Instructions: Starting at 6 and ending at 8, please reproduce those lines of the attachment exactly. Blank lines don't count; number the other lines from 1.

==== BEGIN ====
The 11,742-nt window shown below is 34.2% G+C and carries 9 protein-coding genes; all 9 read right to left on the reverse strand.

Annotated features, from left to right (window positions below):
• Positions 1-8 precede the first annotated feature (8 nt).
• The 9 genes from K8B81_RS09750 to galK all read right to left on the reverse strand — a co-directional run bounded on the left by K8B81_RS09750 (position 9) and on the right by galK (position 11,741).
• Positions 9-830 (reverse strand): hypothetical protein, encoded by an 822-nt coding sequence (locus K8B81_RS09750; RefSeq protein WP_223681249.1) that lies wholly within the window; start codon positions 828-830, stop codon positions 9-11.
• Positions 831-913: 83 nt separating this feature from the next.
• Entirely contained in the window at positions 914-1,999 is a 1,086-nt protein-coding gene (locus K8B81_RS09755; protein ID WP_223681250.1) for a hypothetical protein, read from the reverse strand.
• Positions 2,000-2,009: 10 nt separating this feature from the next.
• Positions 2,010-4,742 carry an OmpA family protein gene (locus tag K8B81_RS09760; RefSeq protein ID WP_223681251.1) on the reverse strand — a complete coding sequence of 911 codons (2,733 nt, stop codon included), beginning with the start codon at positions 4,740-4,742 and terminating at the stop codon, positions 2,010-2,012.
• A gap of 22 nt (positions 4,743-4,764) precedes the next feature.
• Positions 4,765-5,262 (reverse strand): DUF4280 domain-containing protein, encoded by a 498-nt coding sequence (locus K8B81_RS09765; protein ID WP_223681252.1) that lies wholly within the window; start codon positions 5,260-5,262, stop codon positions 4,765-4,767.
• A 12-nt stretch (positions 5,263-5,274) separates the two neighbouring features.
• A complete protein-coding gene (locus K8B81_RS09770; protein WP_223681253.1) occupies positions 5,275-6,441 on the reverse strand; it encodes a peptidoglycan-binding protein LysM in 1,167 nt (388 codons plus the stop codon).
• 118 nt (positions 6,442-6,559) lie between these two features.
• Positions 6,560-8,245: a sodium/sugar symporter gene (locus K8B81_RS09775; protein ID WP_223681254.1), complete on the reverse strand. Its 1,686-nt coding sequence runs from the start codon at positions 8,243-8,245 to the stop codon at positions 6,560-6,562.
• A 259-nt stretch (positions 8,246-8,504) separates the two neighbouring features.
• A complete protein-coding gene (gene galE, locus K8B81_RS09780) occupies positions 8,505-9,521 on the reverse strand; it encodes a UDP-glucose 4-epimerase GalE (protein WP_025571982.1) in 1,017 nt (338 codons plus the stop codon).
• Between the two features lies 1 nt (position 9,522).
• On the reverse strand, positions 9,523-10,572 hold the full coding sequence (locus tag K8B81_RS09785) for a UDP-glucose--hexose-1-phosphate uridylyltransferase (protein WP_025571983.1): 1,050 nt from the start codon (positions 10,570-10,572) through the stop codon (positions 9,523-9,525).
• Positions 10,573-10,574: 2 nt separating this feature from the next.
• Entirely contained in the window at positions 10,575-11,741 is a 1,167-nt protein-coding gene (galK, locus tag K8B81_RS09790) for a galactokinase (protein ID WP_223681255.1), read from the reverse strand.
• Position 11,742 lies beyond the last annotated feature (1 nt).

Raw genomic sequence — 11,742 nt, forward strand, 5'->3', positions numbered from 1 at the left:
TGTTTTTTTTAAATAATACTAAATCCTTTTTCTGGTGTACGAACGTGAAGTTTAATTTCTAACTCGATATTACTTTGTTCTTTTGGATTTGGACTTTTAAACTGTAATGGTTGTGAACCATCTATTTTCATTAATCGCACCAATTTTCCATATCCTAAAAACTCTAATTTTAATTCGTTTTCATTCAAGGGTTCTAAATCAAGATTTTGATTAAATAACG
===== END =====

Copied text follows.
• Positions 831-913: 83 nt separating this feature from the next.
• Entirely contained in the window at positions 914-1,999 is a 1,086-nt protein-coding gene (locus K8B81_RS09755; protein ID WP_223681250.1) for a hypothetical protein, read from the reverse strand.
• Positions 2,000-2,009: 10 nt separating this feature from the next.